The Missouri sheriff accused of not following up on a rape case that has drawn the ire of the hacker group Anonymous defended his department’s actions while also criticizing Lt. Gov. Peter Kinder (R) for joining in the call for revisit the case.
“I would welcome someone from the outside coming in and taking a look at this case,” Nodaway County Sheriff Darren White told CNN host Erin Burnett on Tuesday. “There’s no doubt in my mind that everyone would be vindicated from all of these outrageous accusations that have been made by people.”
White’s office has come under criticism after charges were sexual assault and other charges were dropped against Matthew Barnett, who had been arrested for allegedly sexually assaulting Daisy Coleman in Maryville, Missouri in January 2012. Barnett, who was 17 years old at the time, reportedly plied Coleman, who was 14, with alcohol and left her outside her house in freezing weather. Barnett reportedly argued to authorities that his encounter with Coleman was consensual, and that it was filmed on an iPhone.
A subsequent report by the Kansas City Star on the incident suggested that the political standing of Barnett’s family enabled him to evade serious charges. Coleman and her family moved out of Maryville, but their former home — still owned by her parents — burned down in April 2013, an event authorities called a “suspicious circumstance.”
On Monday, Anonymous vowed to investigate the incident further, saying in a statement, “Mayor Jim Fall, your hands are dirty. Maryville, expect us.”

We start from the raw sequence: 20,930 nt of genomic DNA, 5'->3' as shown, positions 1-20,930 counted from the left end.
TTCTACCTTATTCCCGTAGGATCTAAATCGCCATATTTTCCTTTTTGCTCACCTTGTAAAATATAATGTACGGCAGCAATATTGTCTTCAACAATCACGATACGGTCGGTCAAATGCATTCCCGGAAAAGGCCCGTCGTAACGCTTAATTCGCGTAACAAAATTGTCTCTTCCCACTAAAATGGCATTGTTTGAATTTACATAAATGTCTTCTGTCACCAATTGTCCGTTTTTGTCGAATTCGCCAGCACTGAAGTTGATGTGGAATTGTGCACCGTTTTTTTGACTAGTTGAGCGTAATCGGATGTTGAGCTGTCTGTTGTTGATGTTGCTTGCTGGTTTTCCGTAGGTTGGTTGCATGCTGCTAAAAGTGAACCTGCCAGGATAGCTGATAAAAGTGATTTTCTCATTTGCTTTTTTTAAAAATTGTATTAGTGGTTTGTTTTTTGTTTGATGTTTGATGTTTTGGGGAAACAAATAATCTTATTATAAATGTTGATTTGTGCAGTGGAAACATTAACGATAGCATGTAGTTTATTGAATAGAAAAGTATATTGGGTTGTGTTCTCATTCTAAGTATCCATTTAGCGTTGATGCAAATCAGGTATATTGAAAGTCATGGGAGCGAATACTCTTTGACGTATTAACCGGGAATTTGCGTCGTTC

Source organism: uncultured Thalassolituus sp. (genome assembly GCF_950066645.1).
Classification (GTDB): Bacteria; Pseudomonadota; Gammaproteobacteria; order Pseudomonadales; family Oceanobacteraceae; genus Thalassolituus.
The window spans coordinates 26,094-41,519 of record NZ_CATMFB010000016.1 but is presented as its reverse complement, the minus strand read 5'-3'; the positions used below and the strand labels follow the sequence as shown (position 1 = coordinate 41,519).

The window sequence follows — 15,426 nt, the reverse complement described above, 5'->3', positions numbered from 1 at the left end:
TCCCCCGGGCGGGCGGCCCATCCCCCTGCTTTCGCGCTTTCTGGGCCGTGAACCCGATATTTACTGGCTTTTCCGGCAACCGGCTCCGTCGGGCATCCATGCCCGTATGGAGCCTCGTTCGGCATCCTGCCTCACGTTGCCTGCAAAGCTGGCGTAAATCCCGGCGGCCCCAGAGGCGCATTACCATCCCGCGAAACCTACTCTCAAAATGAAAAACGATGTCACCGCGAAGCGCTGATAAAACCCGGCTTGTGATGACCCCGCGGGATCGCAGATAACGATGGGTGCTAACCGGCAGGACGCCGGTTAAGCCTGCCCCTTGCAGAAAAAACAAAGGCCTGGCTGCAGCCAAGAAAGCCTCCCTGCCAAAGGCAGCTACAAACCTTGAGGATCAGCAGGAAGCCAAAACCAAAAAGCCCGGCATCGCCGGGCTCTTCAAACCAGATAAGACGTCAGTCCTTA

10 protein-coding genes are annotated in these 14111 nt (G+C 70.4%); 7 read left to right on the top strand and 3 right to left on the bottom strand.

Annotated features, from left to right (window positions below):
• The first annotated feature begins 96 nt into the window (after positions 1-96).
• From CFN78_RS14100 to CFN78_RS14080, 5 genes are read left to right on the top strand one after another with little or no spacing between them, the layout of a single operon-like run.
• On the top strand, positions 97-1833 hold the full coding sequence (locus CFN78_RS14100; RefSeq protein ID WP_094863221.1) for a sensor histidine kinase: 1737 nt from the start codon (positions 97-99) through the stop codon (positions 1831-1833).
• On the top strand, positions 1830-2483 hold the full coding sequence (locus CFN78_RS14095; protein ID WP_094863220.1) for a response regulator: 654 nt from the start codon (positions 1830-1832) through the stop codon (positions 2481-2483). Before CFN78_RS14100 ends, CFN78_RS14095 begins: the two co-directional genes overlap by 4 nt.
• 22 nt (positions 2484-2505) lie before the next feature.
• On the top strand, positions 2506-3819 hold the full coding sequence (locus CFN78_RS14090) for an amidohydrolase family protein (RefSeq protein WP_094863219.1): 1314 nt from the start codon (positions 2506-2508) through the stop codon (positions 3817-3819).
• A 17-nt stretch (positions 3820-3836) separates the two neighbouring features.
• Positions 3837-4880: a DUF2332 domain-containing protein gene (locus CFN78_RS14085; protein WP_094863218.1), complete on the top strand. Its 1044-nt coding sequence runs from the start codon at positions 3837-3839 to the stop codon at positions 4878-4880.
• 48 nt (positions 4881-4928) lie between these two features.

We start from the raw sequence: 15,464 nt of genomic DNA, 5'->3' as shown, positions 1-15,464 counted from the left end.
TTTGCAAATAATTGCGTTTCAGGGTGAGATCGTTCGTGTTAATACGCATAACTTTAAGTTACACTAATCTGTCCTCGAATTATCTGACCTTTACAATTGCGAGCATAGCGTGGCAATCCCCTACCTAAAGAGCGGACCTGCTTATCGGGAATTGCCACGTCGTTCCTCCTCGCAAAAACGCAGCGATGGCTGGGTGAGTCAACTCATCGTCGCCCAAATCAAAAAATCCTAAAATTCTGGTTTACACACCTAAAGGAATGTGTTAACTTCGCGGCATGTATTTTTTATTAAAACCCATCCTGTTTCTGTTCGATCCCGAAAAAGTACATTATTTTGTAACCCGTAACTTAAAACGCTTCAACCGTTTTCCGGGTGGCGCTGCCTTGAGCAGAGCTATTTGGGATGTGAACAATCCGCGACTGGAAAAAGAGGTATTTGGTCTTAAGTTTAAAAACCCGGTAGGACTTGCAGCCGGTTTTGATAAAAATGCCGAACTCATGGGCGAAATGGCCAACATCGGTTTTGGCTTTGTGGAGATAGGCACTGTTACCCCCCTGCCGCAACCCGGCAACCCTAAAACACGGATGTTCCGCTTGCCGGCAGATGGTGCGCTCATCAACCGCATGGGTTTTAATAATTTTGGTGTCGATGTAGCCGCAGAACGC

Kinder issued his own statement on Tuesday asking for the case to be re-opened. White responded by telling Burnett that Kinder “has chosen to simply also get involved in the hype and the social media,” and defended his department’s performance.
“I can only say that the sheriff’s office handled this case flawlessly,” White told Burnett. “As I’ve said before, we did our job, we responded and we put people in jail, which is what we do.”
But Burnett then played audio from a phone conversation between Coleman’s mother and White in which he said authorities could not pull information from the phone, despite a police report stating that pictures, videos and text messages between the two minors were recovered from it.
“I personally never saw anything that came off of that iPhone,” White told Burnett, arguing that evidence procured from phones and computers is sent to the Regional Computer Forensics Laboratory in Kansas City. “Their report came back that there was no video of that nature on the phone.”
Watch Burnett’s interview with White, aired Tuesday on CNN, below.